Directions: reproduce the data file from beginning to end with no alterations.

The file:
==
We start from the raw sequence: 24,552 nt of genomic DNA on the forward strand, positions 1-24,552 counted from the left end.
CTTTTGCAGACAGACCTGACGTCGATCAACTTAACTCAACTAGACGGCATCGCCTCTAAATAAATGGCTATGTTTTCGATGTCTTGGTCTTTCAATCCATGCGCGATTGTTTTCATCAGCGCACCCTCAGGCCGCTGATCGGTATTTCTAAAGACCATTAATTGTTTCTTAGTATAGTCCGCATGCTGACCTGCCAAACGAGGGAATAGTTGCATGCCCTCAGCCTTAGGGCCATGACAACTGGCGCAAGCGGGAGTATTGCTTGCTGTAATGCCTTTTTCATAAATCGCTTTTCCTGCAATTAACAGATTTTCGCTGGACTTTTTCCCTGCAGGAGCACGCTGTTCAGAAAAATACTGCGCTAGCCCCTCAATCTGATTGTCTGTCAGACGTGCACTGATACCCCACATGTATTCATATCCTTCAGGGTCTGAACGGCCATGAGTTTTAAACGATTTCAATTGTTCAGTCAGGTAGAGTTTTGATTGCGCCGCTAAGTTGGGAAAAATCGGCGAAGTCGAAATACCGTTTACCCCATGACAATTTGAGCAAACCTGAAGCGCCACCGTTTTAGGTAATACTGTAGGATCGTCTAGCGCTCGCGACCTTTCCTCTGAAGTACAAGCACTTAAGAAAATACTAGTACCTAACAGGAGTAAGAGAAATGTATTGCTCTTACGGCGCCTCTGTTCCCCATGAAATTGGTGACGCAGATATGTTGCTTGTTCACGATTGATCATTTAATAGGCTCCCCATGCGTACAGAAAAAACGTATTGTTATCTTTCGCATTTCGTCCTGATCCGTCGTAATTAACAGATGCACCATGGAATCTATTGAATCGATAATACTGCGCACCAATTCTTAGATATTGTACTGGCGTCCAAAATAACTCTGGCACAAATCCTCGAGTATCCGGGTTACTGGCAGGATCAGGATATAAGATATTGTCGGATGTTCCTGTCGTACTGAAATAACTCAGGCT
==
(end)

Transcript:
We start from the raw sequence: 24,552 nt of genomic DNA on the forward strand, positions 1-24,552 counted from the left end.
CTTTTGCAGACAGACCTGACGTCGATCAACTTAACTCAACTAGACGGCATCGCCTCTAAATAAATGGCTATGTTTTCGATGTCTTGGTCTTTCAATCCATGCGCGATTGTTTTCATCAGCGCACCCTCAGGCCGCTGATCGGTATTTCTAAAGACCATTAATTGTTTCTTAGTATAGTCCGCATGCTGACCTGCCAAACGAGGGAATAGTTGCATGCCCTCAGCCTTAGGGCCATGACAACTGGCGCAAGCGGGAGTATTGCTTGCTGTAATGCCTTTTTCATAAATCGCTTTTCCTGCAATTAACAGATTTTCGCTGGACTTTTTCCCTGCAGGAGCACGCTGTTCAGAAAAATACTGCGCTAGCCCCTCAATCTGATTGTCTGTCAGACGTGCACTGATACCCCACATGTATTCATATCCTTCAGGGTCTGAACGGCCATGAGTTTTAAACGATTTCAATTGTTCAGTCAGGTAGAGTTTTGATTGCGCCGCTAAGTTGGGAAAAATCGGCGAAGTCGAAATACCGTTTACCCCATGACAATTTGAGCAAACCTGAAGCGCCACCGTTTTAGGTAATACTGTAGGATCGTCTAGCGCTCGCGACCTTTCCTCTGAAGTACAAGCACTTAAGAAAATACTAGTACCTAACAGGAGTAAGAGAAATGTATTGCTCTTACGGCGCCTCTGTTCCCCATGAAATTGGTGACGCAGATATGTTGCTTGTTCACGATTGATCATTTAATAGGCTCCCCATGCGTACAGAAAAAACGTATTGTTATCTTTCGCATTTCGTCCTGATCCGTCGTAATTAACAGATGCACCATGGAATCTATTGAATCGATAATACTGCGCACCAATTCTTAGATATTGTACTGGCGTCCAAAATAACTCTGGCACAAATCCTCGAGTATCCGGGTTACTGGCAGGATCAGGATATAAGATATTGTCGGATGTTCCTGTCGTACTGAAATAACTCAGGCT